Bokeh? Where’s the Challenge. Try Without!

It’s an easy way out to add that certain je ne sais quoi to images: bokeh. What looked flat and lost in an unattractive background suddenly looks nicer. Now here’s the challenge: Do you ever try, intentionally, to avoid bokeh altogether?

Look at the world’s most famous photographers. They’re not after nice bokeh. Especially if you’re aiming for some three-dimensionality of your images, why does it make sense to not blur the fore- and background?

Mastering the art of producing nice bokeh is not that hard. The opposite is, mastering the art of producing nice images without the help of bokeh.

First over to you:

Are you a bokeh shooter?

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Adding nice bokeh to an image rendered by a nice lens is one of the most powerful photographic effects.

As a rule of thumb: the nicer, more expensive the lens, the nicer the bokeh.

Meaning shooting without bokeh — and here’s a big plus — requires less elaborate gear.

Because the smoother, creamier the bokeh you want to achieve, the more you have to invest in nice glass. “Cream machines” come at a price.

Anyone can shoot a portrait with a fast lens, here with the Carl Zeiss Planar T* SAL 85mm F1.4 for Sony
The average kit zoom lens will isolate your subject/object alright, but chances are bokeh’s a nervous something that may distract they eye and, worse even, make the image look one-dimensional, flat.

Even the artificial blur of point-and-shoot cameras can be prettier.

Harsh words, but in the world of lenses there are no shortcuts. You get what you pay for.

To achieve this distinctive, harmonious bokeh aperture and sensor size are key.

Today nice bokeh is what many photographers are really after, thereby forgetting about what it really means to compose an image.

If an image is mostly concerned about a blurred subject/object, well doesn’t that leave out the whole rest of the image.

But then again, it’s so easy to achieve this nice, alluring blur.

High ISO capabilities, image stabilization and cheap zoom lenses turn every photographer into a bokeh artist.

In earlier film days, however, fast lenses mainly served a different purpose. Film grain. You couldn’t push that film endlessly.

You’re film needed as much light as possible. Blurring backgrounds was a nice side effect.

In this digital era grain has become a no-brainer.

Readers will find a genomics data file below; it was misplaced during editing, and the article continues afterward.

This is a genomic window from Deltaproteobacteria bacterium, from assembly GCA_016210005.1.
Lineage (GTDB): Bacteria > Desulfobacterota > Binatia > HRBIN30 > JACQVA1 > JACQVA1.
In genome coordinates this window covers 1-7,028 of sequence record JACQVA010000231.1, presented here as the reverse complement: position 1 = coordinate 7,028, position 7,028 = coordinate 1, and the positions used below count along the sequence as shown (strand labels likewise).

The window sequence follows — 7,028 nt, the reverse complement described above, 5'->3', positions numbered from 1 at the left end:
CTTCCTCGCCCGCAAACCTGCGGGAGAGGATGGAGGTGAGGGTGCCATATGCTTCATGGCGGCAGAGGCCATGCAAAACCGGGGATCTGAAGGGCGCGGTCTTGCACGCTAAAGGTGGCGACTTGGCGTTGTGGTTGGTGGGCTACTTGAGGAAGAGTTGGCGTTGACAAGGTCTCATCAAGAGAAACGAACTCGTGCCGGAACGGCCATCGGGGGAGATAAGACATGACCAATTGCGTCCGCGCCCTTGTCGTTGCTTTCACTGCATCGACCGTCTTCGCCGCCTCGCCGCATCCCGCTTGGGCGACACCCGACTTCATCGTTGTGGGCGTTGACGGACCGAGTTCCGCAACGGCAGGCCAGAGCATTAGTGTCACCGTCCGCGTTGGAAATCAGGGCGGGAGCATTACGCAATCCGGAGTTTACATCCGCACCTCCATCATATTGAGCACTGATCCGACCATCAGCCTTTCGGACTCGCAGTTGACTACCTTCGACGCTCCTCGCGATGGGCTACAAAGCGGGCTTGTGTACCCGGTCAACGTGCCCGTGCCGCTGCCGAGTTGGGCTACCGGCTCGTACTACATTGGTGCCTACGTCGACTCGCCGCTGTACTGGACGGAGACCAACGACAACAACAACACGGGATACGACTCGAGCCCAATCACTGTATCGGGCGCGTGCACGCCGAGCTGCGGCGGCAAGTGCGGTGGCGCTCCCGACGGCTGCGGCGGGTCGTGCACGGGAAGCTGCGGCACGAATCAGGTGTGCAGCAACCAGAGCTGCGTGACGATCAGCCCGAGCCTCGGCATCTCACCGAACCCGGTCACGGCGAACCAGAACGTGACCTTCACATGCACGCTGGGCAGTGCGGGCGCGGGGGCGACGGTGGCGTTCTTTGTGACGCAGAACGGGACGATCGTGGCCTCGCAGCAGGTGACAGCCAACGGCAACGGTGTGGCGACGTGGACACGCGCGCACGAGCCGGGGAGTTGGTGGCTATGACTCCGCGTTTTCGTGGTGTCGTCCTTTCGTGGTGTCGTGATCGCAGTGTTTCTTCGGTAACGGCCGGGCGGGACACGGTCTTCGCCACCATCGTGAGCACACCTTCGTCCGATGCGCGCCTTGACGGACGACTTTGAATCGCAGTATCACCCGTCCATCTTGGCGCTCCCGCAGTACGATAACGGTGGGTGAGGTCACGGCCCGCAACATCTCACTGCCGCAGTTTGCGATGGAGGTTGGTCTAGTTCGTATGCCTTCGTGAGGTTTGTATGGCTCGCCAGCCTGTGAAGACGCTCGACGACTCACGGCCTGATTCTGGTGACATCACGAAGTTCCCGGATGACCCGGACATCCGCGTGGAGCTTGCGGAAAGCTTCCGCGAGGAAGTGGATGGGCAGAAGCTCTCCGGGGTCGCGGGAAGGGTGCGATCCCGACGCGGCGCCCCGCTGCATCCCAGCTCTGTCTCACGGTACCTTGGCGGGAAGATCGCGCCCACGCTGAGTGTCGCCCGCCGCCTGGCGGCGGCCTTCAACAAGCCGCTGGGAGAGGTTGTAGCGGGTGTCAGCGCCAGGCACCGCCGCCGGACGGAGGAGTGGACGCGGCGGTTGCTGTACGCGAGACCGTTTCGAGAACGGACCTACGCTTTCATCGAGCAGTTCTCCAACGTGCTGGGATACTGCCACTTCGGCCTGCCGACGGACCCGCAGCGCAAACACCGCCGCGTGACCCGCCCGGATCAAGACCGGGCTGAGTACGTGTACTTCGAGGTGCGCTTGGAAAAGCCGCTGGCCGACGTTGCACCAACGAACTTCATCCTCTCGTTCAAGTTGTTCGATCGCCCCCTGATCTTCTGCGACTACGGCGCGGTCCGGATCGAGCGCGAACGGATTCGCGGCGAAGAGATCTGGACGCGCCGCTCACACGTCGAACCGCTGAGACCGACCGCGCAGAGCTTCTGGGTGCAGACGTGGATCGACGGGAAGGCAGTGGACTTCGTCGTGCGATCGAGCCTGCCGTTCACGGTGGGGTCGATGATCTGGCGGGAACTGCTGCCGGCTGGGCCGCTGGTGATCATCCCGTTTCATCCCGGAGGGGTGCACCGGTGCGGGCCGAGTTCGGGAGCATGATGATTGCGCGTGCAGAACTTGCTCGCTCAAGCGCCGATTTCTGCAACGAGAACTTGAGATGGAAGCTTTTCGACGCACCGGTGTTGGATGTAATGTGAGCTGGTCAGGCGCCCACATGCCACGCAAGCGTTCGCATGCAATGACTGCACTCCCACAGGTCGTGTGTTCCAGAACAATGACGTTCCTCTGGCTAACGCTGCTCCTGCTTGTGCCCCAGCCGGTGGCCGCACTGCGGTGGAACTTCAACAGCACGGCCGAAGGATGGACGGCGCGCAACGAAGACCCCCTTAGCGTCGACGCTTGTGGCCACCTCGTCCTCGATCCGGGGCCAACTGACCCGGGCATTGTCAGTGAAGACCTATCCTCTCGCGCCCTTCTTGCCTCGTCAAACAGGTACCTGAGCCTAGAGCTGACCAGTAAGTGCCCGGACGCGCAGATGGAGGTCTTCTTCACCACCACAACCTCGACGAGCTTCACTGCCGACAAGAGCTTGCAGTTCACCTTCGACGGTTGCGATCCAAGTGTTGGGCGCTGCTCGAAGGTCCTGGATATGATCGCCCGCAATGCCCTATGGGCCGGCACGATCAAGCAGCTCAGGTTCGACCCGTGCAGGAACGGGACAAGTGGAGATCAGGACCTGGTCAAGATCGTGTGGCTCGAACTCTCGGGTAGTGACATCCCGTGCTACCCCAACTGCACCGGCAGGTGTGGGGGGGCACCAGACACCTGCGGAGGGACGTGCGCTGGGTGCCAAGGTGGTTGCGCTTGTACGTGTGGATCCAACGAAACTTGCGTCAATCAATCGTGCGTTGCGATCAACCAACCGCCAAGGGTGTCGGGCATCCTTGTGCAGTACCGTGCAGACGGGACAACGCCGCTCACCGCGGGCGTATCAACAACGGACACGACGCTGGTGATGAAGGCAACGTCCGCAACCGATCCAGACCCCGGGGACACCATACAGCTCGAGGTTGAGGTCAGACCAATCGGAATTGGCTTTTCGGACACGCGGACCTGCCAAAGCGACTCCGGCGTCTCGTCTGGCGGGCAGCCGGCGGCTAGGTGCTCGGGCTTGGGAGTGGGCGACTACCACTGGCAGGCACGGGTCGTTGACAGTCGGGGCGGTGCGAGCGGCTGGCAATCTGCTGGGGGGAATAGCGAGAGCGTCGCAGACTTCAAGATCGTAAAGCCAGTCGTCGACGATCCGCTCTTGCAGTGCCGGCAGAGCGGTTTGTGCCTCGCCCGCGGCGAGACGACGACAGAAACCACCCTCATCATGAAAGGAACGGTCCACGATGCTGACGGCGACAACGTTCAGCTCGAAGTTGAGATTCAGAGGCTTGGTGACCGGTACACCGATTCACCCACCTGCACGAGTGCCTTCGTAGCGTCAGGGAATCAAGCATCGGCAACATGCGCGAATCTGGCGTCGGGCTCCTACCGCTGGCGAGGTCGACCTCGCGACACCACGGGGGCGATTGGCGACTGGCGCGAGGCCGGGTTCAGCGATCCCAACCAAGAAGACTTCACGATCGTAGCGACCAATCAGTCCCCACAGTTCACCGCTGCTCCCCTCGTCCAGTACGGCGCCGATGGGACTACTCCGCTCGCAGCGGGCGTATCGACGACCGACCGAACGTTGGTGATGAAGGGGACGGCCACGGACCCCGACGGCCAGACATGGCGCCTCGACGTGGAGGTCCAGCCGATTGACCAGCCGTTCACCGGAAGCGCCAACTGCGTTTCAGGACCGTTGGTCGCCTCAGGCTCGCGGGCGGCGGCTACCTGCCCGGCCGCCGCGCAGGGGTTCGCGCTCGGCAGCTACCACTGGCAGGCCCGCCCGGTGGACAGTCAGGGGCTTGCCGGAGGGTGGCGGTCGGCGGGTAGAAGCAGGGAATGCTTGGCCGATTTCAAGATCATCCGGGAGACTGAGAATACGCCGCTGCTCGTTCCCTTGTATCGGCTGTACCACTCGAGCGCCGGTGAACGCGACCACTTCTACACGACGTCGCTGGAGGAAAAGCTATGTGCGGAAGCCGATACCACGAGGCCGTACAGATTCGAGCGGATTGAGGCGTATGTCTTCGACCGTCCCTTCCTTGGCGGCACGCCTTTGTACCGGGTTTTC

Today fast lenses are mostly about shallow depth of field.

The fight for light is history.

So it’s no surprise that a many a photographer is overly concerned with bokeh. Well you paid hard currency for your prime glass. That investment has to pay off.

Bokeh’s everywhere.

It goes without saying that for certain photography there’s no way around the skillful isolation of the subject/object, just to mention portrait, fashion or product photography.

But even there the exception proves the rule.

Point I’m trying to make:

In the great photography of the present and past, try finding a truly unforgettable image that’s making full use of bokeh.

Hard to find.

On the contrary. The great photographs and photographers of our times seem to steer clear of the temptation to add that blurry background.

As if they’re trying to capture a bigger story than just the subject/object…

Some of the best photography is about the whole picture, including the foreground, background, the left side, right side and center.

Excellent photography tells and cares about the whole story.

And not just about the center by effectively cropping off a substantial part of the entire frame.

Anyone can shoot with bokeh.

But not everyone without.

Below are a few samples of Sebastião Salgado. Couldn’t find any bokeh samples shot by the master. Same goes for Henri Cartier-Bresson…

Miners of Serra Pelada, Brazil | Sebastião Salgado
Kuwait, 1991 | Sebastião Salgado
Totem Pole, Monument Valley, Utah | Sebastião Salgado

  • LMoscia

    Hi Theme, really like your write.

  • Excellent portfolio you got there, awesome work!

  • CTK

    The writer of this article is really mis-using the word ‘bokeh’. From Google, bokeh is defined as, “the visual quality of the out-of-focus areas of a photographic image, esp. as rendered by a particular lens.” The writer is confusing the term with shallow depth-of-field. When a writer doesn’t know how to use the term ‘depth of field’ in an article on photography, something is amiss. And for every shot by one of the masters that used a narrow aperture and wide depth of field, there’s another one that used a wider aperture and shallower depth of field. It’s a creative tool – one should no more avoid it for the sake of doing so than one should avoid using, say, a telephoto lens because “the masters” never did. You certainly won’t find an HCB of Sebastiao Salgado photo that uses a 200mm lens. That doesn’t mean ‘real photographers’ shouldn’t shoot long lenses.

  • Dan

    What a crock of shit this article is.

  • Because?